What Can Tennis Players Learn From Bruce Lee

Bruce Lee
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Surely you've heard of the legendary Bruce Lee, the great martial artist.

You may have seen some of his movies and saw his fighting and acting skills.

But what you may have missed is that Bruce Lee was an extraordinary person with great insight into the art of fighting.

What has this to do with tennis?

Well, tennis is fighting on distance and the philosophy of fighting is almost the same - whether it's a full contact art or art of outplaying your opponent with a racquet and a ball.

I also wasn't aware of the deep insights of Bruce Lee into the human psychology and the art of fighting until I saw a video interview with Bruce.

His explanation of fighting technique was very similar of what I personally think about tennis technique.

I've found a website that lists Bruce Lee's quotes about his Jeet Kun Do (JKD) fighting style and I'll try and show you the analogy between his view of fighting and how this applies to tennis.

On JKD not being a style

I have not invented a "new style," composite, modified or otherwise that is set within distinct form as apart from "this" method or "that" method. On the contrary, I hope to free my followers from clinging to styles, patterns, or molds.

Tennis technique and teaching methods do not have to cling to certain styles, patterns or molds. You are free to use your body, racquet and the ball in any way you like in order to achieve your goal.

There are no points in tennis for correctly executed follow-through.

There is no mystery about my style. My movements are simple, direct and non-classical. The extraordinary part of it lies in its simplicity. Every movement in Jeet Kune-Do is being so of itself. There is nothing artificial about it. I always believe that the easy way is the right way. Jeet Kune-Do is simply the direct expression of one's feelings with the minimum of movements and energy.

Your tennis movements need to be simple, direct and non-classical. There should be no artificial part about your technique. And yes, the easy way (meaning the most comfortable way) is the right way.

Andre Agassi's technique is simple and non-artifical. His arms coordinate in a natural way with the legs and body.

On Martial Arts Styles

To reach the masses, some sort of big organization (whether) domestic and foreign branch affiliation, is not necessary. To reach the growing number of students, some sort of pre-conformed set must be established as standards for the branch to follow. As a result all members will be conditioned according to the prescribed system. Many will probably end up as a prisoner of a systematized drill.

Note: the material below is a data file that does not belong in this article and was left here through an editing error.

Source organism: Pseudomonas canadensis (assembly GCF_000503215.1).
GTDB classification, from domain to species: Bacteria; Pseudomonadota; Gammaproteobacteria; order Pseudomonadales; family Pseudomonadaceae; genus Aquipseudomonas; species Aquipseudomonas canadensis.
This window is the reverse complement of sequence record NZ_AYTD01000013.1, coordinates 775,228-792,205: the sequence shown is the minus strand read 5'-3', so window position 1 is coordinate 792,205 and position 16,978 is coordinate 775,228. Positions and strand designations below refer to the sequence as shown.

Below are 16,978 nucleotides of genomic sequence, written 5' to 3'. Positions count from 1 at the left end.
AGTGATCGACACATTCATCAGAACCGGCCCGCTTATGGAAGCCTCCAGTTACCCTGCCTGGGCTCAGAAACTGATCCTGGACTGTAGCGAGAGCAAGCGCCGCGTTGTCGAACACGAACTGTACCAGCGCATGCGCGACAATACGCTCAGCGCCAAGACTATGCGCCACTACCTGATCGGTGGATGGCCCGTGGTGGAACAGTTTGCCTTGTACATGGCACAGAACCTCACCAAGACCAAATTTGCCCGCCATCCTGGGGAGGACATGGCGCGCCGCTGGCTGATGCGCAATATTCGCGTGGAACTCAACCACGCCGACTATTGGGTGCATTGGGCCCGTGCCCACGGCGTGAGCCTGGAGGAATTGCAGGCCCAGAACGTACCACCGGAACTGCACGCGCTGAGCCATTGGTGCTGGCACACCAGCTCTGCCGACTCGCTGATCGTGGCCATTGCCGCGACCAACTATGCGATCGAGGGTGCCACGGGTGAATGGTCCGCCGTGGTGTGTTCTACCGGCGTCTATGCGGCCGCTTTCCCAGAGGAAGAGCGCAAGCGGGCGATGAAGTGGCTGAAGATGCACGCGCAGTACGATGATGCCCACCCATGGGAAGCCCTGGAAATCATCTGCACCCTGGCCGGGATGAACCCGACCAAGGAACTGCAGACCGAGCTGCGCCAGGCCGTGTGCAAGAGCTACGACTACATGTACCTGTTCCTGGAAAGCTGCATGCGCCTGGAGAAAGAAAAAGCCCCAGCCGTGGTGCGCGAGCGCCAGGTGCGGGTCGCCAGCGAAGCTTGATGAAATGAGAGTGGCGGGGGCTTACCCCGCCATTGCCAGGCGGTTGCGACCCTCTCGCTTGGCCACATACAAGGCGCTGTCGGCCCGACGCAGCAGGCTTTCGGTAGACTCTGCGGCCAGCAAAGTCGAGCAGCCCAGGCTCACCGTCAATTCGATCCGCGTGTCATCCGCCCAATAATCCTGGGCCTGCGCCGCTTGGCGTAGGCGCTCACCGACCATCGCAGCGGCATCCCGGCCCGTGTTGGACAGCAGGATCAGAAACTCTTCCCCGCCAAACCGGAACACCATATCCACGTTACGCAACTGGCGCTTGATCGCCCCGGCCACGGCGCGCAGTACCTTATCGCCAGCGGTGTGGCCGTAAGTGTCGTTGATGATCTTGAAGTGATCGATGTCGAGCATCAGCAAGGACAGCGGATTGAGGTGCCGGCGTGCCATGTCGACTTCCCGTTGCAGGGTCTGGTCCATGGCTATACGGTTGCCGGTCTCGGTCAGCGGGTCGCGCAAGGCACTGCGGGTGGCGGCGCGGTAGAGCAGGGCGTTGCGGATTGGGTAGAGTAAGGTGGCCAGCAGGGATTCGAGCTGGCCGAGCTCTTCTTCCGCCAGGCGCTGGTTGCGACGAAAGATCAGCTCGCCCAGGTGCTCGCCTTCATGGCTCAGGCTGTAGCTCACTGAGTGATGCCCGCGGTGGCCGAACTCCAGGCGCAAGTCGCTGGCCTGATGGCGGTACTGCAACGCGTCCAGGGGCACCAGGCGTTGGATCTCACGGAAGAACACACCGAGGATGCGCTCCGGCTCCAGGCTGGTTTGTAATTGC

Typically, tennis technique is taught is certain procedures and drills. The end result is that most people end up conditioned as prisoners of this limited teaching method.

Styles tend to not only separate men - because they have their own doctrines and then the doctrine became the gospel truth that you cannot change. But if you do not have a style, if you just say: Well, here I am as a human being, how can I express myself totally and completely? Now, that way you won't create a style, because style is a crystallization. That way, it's a process of continuing growth.

The game of tennis requires you to hit the ball with the racquet over the net into the marked area. How can you express yourself totally and completely in attempting to hit the ball with the racquet over the net into the marked area?

That is the way to develop your personal and most effective technique and consequently the most effective way to win the game.

On adapting to each student

I believe in having a few pupils at one time as it requires a constant alert observation of each individual in order to establish a direct relationship. A good teacher can never be fixed in a routine... each moment requires a sensitive mind that is constantly changing and constantly adapting.

A teacher must never impose this student to fit his favourite pattern; a good teacher functions as a pointer, exposing his student's vulnerability (and) causing him to explore both internally and finally integrating himself with his being. Martial art should not be passed out indiscriminately.

Read the above two paragraphs again and imagine a tennis teacher / coach every time your read the word "teacher".

On creating your personal way of fighting

Learn the principle, abide by the principle, and dissolve the principle. In short, enter a mold without being caged in it. Obey the principle without being bound by it. LEARN, MASTER AND ACHIEVE!!!

Learn the principles of tennis - understand the relationship between the ball and the racquet, the speed, height, angle and spin and play the game using these principles without being molded into a limited technique.